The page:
EDIT: For a shorter version which is less divisive than my answer below, here's a summary which should be less disagreeable. All martial arts are designed for the same goal: to make you be the best you can be. If a martial art was designed to demand X pounds of upper body muscle mass, it would not be useful for any males who don't have X pounds of upper body mass. Accordingly, martial arts all use arms the best way you can use arms, legs the best way you can use legs, hips the best way you can use hips, etc. Every one of them will naturally let you tailor the style to your own body.
Also, every martial art is designed to allow technique (mental skill) to be more important than muscle. If not, why would you bother training it? You'd just go work out instead. Accordingly, every martial art is designed to support how to use the mind to overcome the body. The way to do that is unsurprisingly very similar for people with 2 arms and 2 legs.
Consider this list,* not a single one of them is a "specialized" female only martial art. They're all just martial arts, like any other martial art. They focus on mental techniques. Now some of them focus more on it than others (such as Judo, which concentrates on letting your opponent do most of the work), but its far more about how we use our mind than anything else.
In my comments, I asked whether you were looking at just the physical differences between the sexes or the mental differences between the genders. You said you were looking at the sexes.
Unfortunately, my question was sort of a trick question.
The physical differences between male and female humans is actually quite minor, when you really get down to it. Punches and kicks are far more dependent on the configuration of ligaments in the knees and wrists than they are the sex chromosomes. Sure, men have more upper body strength, but if 1st Lieutenant Kristen Griest, and Captain Shaye Haver have anything to say about it, there's not all that much of a difference in the parts that count.
While you mentioned the mental gap should be minor, it is starting to be recognized that the gap between feminine and masculine is much much larger than the gap between male and female. We've just not had many opportunities to explore the difference between gender and sex because they typically line up.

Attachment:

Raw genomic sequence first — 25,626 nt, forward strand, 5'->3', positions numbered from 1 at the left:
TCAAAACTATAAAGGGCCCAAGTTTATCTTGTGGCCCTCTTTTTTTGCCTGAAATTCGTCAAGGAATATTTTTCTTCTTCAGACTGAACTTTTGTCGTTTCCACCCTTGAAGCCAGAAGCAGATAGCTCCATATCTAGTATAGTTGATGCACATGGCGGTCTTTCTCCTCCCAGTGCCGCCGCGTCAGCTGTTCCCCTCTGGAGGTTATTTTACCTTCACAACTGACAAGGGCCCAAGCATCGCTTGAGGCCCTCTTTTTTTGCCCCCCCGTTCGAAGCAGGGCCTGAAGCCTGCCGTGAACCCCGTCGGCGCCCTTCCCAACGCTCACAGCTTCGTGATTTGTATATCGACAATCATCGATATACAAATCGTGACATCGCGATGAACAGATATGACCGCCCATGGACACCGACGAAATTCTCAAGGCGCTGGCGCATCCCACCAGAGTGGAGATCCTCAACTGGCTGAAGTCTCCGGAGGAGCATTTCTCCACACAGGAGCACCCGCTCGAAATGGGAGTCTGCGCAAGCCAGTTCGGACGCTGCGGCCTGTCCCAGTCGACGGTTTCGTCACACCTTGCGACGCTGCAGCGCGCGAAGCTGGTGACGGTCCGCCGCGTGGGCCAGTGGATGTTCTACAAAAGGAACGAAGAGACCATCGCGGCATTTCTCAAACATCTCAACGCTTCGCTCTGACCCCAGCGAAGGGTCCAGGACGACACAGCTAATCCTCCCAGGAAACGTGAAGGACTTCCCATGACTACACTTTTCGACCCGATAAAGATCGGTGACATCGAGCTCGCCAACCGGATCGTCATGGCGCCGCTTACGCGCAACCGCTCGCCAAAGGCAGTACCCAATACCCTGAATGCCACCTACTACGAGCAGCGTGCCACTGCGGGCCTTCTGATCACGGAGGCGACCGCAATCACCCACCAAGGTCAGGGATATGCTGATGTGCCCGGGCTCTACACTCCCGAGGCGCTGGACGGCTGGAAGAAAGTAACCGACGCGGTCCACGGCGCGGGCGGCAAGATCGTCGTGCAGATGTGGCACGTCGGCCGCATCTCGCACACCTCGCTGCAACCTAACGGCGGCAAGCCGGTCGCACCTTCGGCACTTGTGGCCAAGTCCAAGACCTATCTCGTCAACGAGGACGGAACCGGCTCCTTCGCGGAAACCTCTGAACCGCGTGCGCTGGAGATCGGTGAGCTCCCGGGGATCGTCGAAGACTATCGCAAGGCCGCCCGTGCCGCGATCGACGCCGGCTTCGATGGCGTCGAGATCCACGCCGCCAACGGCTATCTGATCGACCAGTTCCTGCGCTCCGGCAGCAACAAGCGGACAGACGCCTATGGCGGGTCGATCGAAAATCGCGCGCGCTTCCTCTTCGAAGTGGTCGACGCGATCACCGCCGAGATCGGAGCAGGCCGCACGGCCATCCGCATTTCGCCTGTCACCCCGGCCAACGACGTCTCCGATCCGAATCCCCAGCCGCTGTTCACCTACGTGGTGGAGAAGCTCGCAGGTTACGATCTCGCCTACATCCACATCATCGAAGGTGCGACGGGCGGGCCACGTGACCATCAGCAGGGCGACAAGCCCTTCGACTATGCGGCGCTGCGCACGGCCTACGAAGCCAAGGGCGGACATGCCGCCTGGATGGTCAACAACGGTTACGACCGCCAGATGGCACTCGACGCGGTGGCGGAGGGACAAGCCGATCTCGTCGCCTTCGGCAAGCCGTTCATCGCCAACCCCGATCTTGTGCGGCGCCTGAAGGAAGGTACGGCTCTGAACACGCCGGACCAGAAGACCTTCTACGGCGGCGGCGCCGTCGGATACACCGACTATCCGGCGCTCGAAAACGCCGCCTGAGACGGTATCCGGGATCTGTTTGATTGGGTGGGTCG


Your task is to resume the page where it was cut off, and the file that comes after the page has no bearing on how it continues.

The different genders end up treating their body very differently. This is reflected in the more feminine martial arts, such as Wing Chun. A more feminine martial art concentrates on precision strikes that do massive damage from small amounts of force, not just because they might have less upper body strength, but because the social conditioning makes it easier for them to make such strikes without putting themselves in a bad position. The feminine martial arts tend to be more focused on how to achieve your goals rather than how to prevent the opponent from achieving theirs. (This sentence should be controversial. Most balanced martial arts talk about both halves of the spectrum, but the martial arts geared towards the feminine side tend to balance it differently than those geared towards the masculine side).
The number one thing I see when I look at the more "feminine" martial arts is softness. They tend not to rely on the ability to simply turn into a brick and pummel their enemy. When an opponent throws a punch, instead of violently blocking it with a spasm of muscle driving their fist far out of line with your face, the more feminine arts have a tendency to softly make contact with the opposing strike, and redirect it so softly that the opponent loses track of where their body actually is because they assume the woman's block is actually harder than it really is. It's fascinating to observe, really. In the martial arts which are more tailored for feminine approaches, combatants (male and female) simply melt out of the way of an incoming strike, only to reappear right inside their opponents defenses.
From what I have been able to glean, much of the softness comes from the use of more of the postural muscles in ways that prevent an opponent from figuring out which muscles have been used. Due to the typical gender gap, the more feminine individuals have a general tendency to have more control over these than a more masculine individual. Doubt it? Look at the ultra-pure steriotypes. The ultra-pure feminine individual carries herself with poise, and its almost impossible to capture her essence (which is why female nude paintings are so popular... the goal is to try to paint an essence which is so very hard to capture). The ultra-pure masculine individual is a bulldog, who will crush anything which gets in his way and can turn into stone if needed. Stereotypes? Absolutely. Everyone's a mix of both sides, but stereotypes are useful for trying to start exploring the differences. Its up to you to then refine this to something more realistic, with a realistic feminine character or a realistic masculine character, or something in between like an English gentleman. However, what is very clear is that it is not something decided by sex. Men are capable of learning these techniques just as much as women. The only difference is cultural: women tend to get a head start in the feminine martial arts, while men tend to get a head start in the masculine martial arts.